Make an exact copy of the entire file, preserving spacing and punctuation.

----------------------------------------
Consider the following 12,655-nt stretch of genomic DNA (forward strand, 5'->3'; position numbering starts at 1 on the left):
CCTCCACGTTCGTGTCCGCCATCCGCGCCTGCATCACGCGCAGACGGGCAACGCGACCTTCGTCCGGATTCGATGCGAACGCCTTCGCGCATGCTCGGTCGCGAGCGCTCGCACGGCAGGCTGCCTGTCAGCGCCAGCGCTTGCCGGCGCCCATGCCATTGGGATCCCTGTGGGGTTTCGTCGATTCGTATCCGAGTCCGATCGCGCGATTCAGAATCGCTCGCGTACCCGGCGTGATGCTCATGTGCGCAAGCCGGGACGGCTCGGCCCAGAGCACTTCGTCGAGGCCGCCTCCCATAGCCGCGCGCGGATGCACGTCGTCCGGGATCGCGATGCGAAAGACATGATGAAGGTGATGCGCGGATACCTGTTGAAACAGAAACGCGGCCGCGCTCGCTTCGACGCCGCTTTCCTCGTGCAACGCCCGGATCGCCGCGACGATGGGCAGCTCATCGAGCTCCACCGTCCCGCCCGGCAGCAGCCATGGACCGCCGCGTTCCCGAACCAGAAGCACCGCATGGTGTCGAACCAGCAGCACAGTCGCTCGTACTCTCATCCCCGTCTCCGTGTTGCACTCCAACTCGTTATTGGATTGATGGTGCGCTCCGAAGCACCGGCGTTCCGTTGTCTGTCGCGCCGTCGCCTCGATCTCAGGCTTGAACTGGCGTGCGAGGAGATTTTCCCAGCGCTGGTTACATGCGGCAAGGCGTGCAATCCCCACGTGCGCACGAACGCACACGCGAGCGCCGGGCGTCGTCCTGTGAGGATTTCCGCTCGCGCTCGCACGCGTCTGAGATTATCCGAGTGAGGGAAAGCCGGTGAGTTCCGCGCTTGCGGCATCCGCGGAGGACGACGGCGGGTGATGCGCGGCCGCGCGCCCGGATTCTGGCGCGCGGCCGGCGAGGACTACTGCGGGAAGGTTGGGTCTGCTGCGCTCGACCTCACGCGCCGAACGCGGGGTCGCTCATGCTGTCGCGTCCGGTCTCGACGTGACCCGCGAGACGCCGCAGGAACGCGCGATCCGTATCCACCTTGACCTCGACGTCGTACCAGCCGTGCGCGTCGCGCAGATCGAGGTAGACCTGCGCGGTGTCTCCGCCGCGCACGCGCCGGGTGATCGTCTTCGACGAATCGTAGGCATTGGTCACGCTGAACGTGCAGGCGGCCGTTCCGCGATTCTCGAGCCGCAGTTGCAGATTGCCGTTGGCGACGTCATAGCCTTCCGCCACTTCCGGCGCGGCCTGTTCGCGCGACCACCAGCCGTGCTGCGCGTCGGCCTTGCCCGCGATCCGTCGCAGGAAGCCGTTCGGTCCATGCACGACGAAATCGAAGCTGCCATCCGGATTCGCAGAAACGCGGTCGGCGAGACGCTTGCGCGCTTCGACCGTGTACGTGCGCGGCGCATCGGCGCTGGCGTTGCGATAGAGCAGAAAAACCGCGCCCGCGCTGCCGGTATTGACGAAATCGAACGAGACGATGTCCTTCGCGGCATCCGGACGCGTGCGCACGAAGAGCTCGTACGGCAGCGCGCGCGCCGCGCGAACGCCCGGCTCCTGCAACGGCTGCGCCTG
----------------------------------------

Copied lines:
Consider the following 12,655-nt stretch of genomic DNA (forward strand, 5'->3'; position numbering starts at 1 on the left):
CCTCCACGTTCGTGTCCGCCATCCGCGCCTGCATCACGCGCAGACGGGCAACGCGACCTTCGTCCGGATTCGATGCGAACGCCTTCGCGCATGCTCGGTCGCGAGCGCTCGCACGGCAGGCTGCCTGTCAGCGCCAGCGCTTGCCGGCGCCCATGCCATTGGGATCCCTGTGGGGTTTCGTCGATTCGTATCCGAGTCCGATCGCGCGATTCAGAATCGCTCGCGTACCCGGCGTGATGCTCATGTGCGCAAGCCGGGACGGCTCGGCCCAGAGCACTTCGTCGAGGCCGCCTCCCATAGCCGCGCGCGGATGCACGTCGTCCGGGATCGCGATGCGAAAGACATGATGAAGGTGATGCGCGGATACCTGTTGAAACAGAAACGCGGCCGCGCTCGCTTCGACGCCGCTTTCCTCGTGCAACGCCCGGATCGCCGCGACGATGGGCAGCTCATCGAGCTCCACCGTCCCGCCCGGCAGCAGCCATGGACCGCCGCGTTCCCGAACCAGAAGCACCGCATGGTGTCGAACCAGCAGCACAGTCGCTCGTACTCTCATCCCCGTCTCCGTGTTGCACTCCAACTCGTTATTGGATTGATGGTGCGCTCCGAAGCACCGGCGTTCCGTTGTCTGTCGCGCCGTCGCCTCGATCTCAGGCTTGAACTGGCGTGCGAGGAGATTTTCCCAGCGCTGGTTACATGCGGCAAGGCGTGCAATCCCCACGTGCGCACGAACGCACACGCGAGCGCCGGGCGTCGTCCTGTGAGGATTTCCGCTCGCGCTCGCACGCGTCTGAGATTATCCGAGTGAGGGAAAGCCGGTGAGTTCCGCGCTTGCGGCATCCGCGGAGGACGACGGCGGGTGATGCGCGGCCGCGCGCCCGGATTCTGGCGCGCGGCCGGCGAGGACTACTGCGGGAAGGTTGGGTCTGCTGCGCTCGACCTCACGCGCCGAACGCGGGGTCGCTCATGCTGTCGCGTCCGGTCTCGACGTGACCCGCGAGACGCCGCAGGAACGCGCGATCCGTATCCACCTTGACCTCGACGTCGTACCAGCCGTGCGCGTCGCGCAGATCGAGGTAGACCTGCGCGGTGTCTCCGCCGCGCACGCGCCGGGTGATCGTCTTCGACGAATCGTAGGCATTGGTCACGCTGAACGTGCAGGCGGCCGTTCCGCGATTCTCGAGCCGCAGTTGCAGATTGCCGTTGGCGACGTCATAGCCTTCCGCCACTTCCGGCGCGGCCTGTTCGCGCGACCACCAGCCGTGCTGCGCGTCGGCCTTGCCCGCGATCCGTCGCAGGAAGCCGTTCGGTCCATGCACGACGAAATCGAAGCTGCCATCCGGATTCGCAGAAACGCGGTCGGCGAGACGCTTGCGCGCTTCGACCGTGTACGTGCGCGGCGCATCGGCGCTGGCGTTGCGATAGAGCAGAAAAACCGCGCCCGCGCTGCCGGTATTGACGAAATCGAACGAGACGATGTCCTTCGCGGCATCCGGACGCGTGCGCACGAAGAGCTCGTACGGCAGCGCGCGCGCCGCGCGAACGCCCGGCTCCTGCAACGGCTGCGCCTG